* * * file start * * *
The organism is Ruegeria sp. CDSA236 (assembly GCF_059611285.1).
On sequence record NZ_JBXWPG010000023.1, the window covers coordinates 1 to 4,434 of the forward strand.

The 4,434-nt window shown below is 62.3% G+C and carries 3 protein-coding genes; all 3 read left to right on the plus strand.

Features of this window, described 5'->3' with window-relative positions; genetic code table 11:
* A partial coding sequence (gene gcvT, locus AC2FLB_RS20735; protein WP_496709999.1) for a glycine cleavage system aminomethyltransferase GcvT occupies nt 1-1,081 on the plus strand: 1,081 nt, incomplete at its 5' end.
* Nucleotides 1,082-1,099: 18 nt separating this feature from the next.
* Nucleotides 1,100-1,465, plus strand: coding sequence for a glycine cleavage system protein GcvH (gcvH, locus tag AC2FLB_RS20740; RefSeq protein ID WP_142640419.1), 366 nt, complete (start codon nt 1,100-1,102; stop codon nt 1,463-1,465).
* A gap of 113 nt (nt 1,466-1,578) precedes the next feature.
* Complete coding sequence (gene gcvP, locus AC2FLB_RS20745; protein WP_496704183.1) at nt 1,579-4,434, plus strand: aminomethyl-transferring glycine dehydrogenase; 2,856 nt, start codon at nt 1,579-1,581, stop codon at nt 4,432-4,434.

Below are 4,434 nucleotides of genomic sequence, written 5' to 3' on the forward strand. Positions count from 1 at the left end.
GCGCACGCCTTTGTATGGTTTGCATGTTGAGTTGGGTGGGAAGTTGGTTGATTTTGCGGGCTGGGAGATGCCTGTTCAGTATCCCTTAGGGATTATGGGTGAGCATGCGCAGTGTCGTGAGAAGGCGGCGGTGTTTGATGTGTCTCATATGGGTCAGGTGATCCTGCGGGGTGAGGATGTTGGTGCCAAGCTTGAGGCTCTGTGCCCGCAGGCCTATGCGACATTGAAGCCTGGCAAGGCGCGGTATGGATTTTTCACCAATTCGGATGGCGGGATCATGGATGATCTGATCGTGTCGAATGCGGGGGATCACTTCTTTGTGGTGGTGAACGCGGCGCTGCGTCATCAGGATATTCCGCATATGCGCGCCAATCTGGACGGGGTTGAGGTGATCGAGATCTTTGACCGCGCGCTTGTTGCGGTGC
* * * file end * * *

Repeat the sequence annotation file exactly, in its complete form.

The organism is Ruegeria sp. CDSA236 (assembly GCF_059611285.1).
On sequence record NZ_JBXWPG010000023.1, the window covers coordinates 1 to 4,434 of the forward strand.

The 4,434-nt window shown below is 62.3% G+C and carries 3 protein-coding genes; all 3 read left to right on the plus strand.

Features of this window, described 5'->3' with window-relative positions; genetic code table 11:
* A partial coding sequence (gene gcvT, locus AC2FLB_RS20735; protein WP_496709999.1) for a glycine cleavage system aminomethyltransferase GcvT occupies nt 1-1,081 on the plus strand: 1,081 nt, incomplete at its 5' end.
* Nucleotides 1,082-1,099: 18 nt separating this feature from the next.
* Nucleotides 1,100-1,465, plus strand: coding sequence for a glycine cleavage system protein GcvH (gcvH, locus tag AC2FLB_RS20740; RefSeq protein ID WP_142640419.1), 366 nt, complete (start codon nt 1,100-1,102; stop codon nt 1,463-1,465).
* A gap of 113 nt (nt 1,466-1,578) precedes the next feature.
* Complete coding sequence (gene gcvP, locus AC2FLB_RS20745; protein WP_496704183.1) at nt 1,579-4,434, plus strand: aminomethyl-transferring glycine dehydrogenase; 2,856 nt, start codon at nt 1,579-1,581, stop codon at nt 4,432-4,434.

Below are 4,434 nucleotides of genomic sequence, written 5' to 3' on the forward strand. Positions count from 1 at the left end.
GCGCACGCCTTTGTATGGTTTGCATGTTGAGTTGGGTGGGAAGTTGGTTGATTTTGCGGGCTGGGAGATGCCTGTTCAGTATCCCTTAGGGATTATGGGTGAGCATGCGCAGTGTCGTGAGAAGGCGGCGGTGTTTGATGTGTCTCATATGGGTCAGGTGATCCTGCGGGGTGAGGATGTTGGTGCCAAGCTTGAGGCTCTGTGCCCGCAGGCCTATGCGACATTGAAGCCTGGCAAGGCGCGGTATGGATTTTTCACCAATTCGGATGGCGGGATCATGGATGATCTGATCGTGTCGAATGCGGGGGATCACTTCTTTGTGGTGGTGAACGCGGCGCTGCGTCATCAGGATATTCCGCATATGCGCGCCAATCTGGACGGGGTTGAGGTGATCGAGATCTTTGACCGCGCGCTTGTTGCGGTGC